The North Korean capital of Pyongyang was largely razed during the Korean War and the buildings that rose up from the ashes provide some of the most striking examples of socialist architecture. And more recent architects in the cloistered nation have added grandiose—though sometimes unfinished—landmarks to its urban landscapes.

The Mansudae Art Theatre, Pyongyang, opened in 1976

(via Socialism Expo, Laika ac and Wikimapia)

Kumsusan Palace of the Sun (Kim Il-Sung Mausoleum), Pyongyang, built in 1976. It was the official residence of the head of state until the death of Kim Il-Sung in 1994.

(via Mark Scott Johnson, Chris Price and Socialism Expo)

The Pyongyang Ice Rink, on the bank of Pothong river in Pyongyang, built in 1982. It has 6,000 seats and is mainly used for figure skating, ice skating and ice hockey, but table tennis and volleyball have also been played here.

(via Korea Discovery and Laika ac)

Three Revolution Exhibition (the ideological, technical and cultural revolutions of Kim Il Sung), Pyongyang, in the building of the former Industrial and Agricultural Exhibition Hall, built in 1946, improved in 1983. Since then, it has a Saturn-shaped planetarium.

(via Mega Construcciones)

The 43-story and 469-ft (143-m) tall Koryo Hotel, Pyongyang, the second largest hotel in North Korea, opened in 1985.

(via Wikimedia Commons and Haaretz)

The 105-story Ryugyong Hotel—construction began 1987, but was halted during the 1992 economic crisis of North Korea caused by the fall of the Soviet Union. The Egyptian Orascom Group, which built and run the 3G network of North Korea, continued the work on the building in 2008, but its interior is still unfinished.

(via Nicor, David Guttenfelder/AP and Forgemind ArchiMedia)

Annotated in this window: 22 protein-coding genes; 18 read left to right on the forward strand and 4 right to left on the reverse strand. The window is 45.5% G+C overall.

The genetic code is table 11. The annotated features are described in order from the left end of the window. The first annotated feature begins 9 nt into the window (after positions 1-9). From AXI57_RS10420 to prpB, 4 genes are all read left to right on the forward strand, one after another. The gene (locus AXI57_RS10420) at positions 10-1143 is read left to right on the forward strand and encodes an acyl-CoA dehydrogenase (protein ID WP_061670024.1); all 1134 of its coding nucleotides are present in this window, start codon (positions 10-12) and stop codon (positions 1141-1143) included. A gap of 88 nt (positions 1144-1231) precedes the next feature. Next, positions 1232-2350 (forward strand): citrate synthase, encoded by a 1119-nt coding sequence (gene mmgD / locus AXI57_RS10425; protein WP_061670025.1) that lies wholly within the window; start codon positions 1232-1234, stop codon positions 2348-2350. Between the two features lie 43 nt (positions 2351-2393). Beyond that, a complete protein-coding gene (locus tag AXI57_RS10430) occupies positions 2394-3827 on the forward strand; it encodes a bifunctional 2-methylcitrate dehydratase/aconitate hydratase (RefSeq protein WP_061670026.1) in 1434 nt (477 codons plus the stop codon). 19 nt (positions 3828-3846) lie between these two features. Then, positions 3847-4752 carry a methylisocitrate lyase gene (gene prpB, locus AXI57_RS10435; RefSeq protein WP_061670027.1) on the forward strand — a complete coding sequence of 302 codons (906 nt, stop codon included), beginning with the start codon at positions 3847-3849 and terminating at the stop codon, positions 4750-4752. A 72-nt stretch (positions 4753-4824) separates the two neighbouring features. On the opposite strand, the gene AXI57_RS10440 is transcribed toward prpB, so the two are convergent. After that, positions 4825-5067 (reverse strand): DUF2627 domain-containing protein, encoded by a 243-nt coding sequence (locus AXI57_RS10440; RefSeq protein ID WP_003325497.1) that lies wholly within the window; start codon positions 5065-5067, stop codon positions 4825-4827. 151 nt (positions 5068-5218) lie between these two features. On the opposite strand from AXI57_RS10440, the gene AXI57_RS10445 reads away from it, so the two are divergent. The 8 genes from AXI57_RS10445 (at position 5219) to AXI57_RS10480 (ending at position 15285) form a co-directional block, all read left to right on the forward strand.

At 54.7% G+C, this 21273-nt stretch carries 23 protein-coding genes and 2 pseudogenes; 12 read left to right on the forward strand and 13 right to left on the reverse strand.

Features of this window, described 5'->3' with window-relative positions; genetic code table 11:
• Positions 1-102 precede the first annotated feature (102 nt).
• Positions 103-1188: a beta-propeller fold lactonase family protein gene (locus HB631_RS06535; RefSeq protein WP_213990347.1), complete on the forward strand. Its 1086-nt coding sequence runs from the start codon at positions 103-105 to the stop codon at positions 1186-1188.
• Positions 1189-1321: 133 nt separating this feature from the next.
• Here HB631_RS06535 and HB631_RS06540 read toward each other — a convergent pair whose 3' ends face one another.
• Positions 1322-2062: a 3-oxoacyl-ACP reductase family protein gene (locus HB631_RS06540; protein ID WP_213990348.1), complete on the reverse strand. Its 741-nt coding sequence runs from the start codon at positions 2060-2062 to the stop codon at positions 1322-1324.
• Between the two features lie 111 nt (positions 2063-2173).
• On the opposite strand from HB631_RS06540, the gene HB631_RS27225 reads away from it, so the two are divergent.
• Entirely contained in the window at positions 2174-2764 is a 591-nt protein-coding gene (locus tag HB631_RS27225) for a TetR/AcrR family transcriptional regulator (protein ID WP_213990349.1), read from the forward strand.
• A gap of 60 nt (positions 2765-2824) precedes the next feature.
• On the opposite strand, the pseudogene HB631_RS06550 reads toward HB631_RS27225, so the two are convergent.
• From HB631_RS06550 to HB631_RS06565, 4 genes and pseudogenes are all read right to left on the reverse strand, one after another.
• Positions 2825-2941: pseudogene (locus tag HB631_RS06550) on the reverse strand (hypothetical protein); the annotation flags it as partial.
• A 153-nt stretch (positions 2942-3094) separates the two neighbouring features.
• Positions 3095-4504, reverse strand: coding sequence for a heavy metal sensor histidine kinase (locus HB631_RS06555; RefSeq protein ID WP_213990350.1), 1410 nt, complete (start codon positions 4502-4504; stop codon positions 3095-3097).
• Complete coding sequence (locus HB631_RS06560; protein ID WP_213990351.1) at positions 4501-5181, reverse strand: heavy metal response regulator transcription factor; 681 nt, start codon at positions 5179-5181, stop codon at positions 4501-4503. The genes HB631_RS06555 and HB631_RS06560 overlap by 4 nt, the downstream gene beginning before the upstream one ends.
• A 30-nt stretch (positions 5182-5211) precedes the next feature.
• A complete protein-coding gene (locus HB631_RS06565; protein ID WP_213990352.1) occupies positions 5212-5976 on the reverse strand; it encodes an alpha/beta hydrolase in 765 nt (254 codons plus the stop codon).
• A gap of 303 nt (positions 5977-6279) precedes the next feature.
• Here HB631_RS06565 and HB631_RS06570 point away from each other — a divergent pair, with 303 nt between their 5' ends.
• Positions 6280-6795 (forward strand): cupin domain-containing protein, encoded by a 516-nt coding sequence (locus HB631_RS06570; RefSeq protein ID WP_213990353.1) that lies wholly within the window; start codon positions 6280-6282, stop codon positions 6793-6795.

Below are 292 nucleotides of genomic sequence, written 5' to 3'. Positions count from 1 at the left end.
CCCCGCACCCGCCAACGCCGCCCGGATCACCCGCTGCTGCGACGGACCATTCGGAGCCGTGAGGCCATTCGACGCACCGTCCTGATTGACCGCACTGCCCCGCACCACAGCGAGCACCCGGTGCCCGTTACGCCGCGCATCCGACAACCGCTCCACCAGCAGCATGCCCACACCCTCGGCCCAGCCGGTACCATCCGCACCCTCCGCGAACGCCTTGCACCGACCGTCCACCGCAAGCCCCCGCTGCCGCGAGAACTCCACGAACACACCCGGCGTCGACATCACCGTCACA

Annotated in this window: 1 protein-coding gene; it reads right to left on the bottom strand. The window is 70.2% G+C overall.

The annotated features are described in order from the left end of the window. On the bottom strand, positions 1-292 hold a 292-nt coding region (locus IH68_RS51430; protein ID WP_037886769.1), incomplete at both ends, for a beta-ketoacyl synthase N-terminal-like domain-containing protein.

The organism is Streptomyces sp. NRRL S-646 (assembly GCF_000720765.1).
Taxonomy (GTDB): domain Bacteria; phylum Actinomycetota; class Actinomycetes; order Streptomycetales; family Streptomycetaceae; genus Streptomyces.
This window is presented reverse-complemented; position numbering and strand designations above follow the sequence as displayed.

Hyangsan Hotel, on the banks of the Myohyang River, North Pyongyang Province, opened in 1986, renovated in 2010.

(via Raymond Cunningham and Steve Nelson)

The Rungrado 1st of May Stadium, Pyongyang, the largest stadium in the world by capacity (150,000). It opened on May 1, 1989. It is used for the Mass Games (Arirang), football matches and athletics events.

(via Nicor and Chris Price)

Mangyongdae Children's Palace, Pyongyang, built in 1989 as a public facility dedicated to after-school activities.

And it has a mockup of a North Korean spaceship:

(via Wikimedia Commons, Mega Construcciones and Photographil)

East Pyongyang Grand Theatre, a 2500-seat theatre in Pyongyang, built in 1989

(via Retro DPRK, Laika ac and Chris Price)

The International Cinema Hall, on Yanggak Island in the middle of River Taedong, Pyongyang

(via Mega Construcciones)

The Central Youth Hall, Pyongyang, completed in 1989

(via Laika ac and Worldmapz)

Pyongyang Circus, Pyongyang, 1989

(via Nicor and Mega Construcciones)

Ryanggang Hotel, Pyongyang, built in 1989

(via Wikimapia and Julian Limes)

The Kimilsungia-Kimjongilia Exhibition Hall, constructed in 2002 for massive flower exhibitions and festivals.

(via Fraser Lewry and Chris Price)

New high-rise residential projects in Pyongyang

(via Laika ac and Bjørn Christian Tørrissen)